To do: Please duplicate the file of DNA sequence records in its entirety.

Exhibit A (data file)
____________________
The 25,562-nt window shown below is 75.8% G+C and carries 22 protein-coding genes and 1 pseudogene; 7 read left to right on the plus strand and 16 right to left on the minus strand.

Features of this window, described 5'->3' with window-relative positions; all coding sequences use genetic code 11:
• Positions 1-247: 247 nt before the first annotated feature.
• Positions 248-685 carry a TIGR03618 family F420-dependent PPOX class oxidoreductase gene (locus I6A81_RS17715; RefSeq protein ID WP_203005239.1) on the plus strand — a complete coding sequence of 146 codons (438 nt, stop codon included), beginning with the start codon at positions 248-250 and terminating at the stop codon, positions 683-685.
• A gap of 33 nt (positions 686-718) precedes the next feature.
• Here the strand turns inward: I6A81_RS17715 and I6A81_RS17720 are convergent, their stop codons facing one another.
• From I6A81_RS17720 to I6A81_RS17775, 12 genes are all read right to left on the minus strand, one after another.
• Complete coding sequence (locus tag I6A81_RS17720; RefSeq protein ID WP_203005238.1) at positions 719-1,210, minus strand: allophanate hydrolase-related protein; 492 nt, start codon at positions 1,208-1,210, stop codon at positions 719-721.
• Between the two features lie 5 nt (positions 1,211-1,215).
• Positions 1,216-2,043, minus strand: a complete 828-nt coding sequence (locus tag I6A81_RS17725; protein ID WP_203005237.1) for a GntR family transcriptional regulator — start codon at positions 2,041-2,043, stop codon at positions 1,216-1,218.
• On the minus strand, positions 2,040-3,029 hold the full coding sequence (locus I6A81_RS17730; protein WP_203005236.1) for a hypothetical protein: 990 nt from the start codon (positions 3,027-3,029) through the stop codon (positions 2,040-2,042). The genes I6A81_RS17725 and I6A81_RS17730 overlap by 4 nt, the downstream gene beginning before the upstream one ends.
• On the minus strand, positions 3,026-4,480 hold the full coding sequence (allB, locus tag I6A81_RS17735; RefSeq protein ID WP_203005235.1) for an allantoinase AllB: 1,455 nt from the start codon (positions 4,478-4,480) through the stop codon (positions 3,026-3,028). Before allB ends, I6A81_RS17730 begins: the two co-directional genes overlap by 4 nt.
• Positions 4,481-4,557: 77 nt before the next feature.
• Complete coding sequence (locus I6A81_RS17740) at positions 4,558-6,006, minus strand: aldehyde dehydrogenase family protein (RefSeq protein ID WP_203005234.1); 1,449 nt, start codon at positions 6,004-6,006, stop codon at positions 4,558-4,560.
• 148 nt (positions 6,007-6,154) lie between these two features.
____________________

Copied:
The 25,562-nt window shown below is 75.8% G+C and carries 22 protein-coding genes and 1 pseudogene; 7 read left to right on the plus strand and 16 right to left on the minus strand.

Features of this window, described 5'->3' with window-relative positions; all coding sequences use genetic code 11:
• Positions 1-247: 247 nt before the first annotated feature.
• Positions 248-685 carry a TIGR03618 family F420-dependent PPOX class oxidoreductase gene (locus I6A81_RS17715; RefSeq protein ID WP_203005239.1) on the plus strand — a complete coding sequence of 146 codons (438 nt, stop codon included), beginning with the start codon at positions 248-250 and terminating at the stop codon, positions 683-685.
• A gap of 33 nt (positions 686-718) precedes the next feature.
• Here the strand turns inward: I6A81_RS17715 and I6A81_RS17720 are convergent, their stop codons facing one another.
• From I6A81_RS17720 to I6A81_RS17775, 12 genes are all read right to left on the minus strand, one after another.
• Complete coding sequence (locus tag I6A81_RS17720; RefSeq protein ID WP_203005238.1) at positions 719-1,210, minus strand: allophanate hydrolase-related protein; 492 nt, start codon at positions 1,208-1,210, stop codon at positions 719-721.
• Between the two features lie 5 nt (positions 1,211-1,215).
• Positions 1,216-2,043, minus strand: a complete 828-nt coding sequence (locus tag I6A81_RS17725; protein ID WP_203005237.1) for a GntR family transcriptional regulator — start codon at positions 2,041-2,043, stop codon at positions 1,216-1,218.
• On the minus strand, positions 2,040-3,029 hold the full coding sequence (locus I6A81_RS17730; protein WP_203005236.1) for a hypothetical protein: 990 nt from the start codon (positions 3,027-3,029) through the stop codon (positions 2,040-2,042). The genes I6A81_RS17725 and I6A81_RS17730 overlap by 4 nt, the downstream gene beginning before the upstream one ends.
• On the minus strand, positions 3,026-4,480 hold the full coding sequence (allB, locus tag I6A81_RS17735; RefSeq protein ID WP_203005235.1) for an allantoinase AllB: 1,455 nt from the start codon (positions 4,478-4,480) through the stop codon (positions 3,026-3,028). Before allB ends, I6A81_RS17730 begins: the two co-directional genes overlap by 4 nt.
• Positions 4,481-4,557: 77 nt before the next feature.
• Complete coding sequence (locus I6A81_RS17740) at positions 4,558-6,006, minus strand: aldehyde dehydrogenase family protein (RefSeq protein ID WP_203005234.1); 1,449 nt, start codon at positions 6,004-6,006, stop codon at positions 4,558-4,560.
• 148 nt (positions 6,007-6,154) lie between these two features.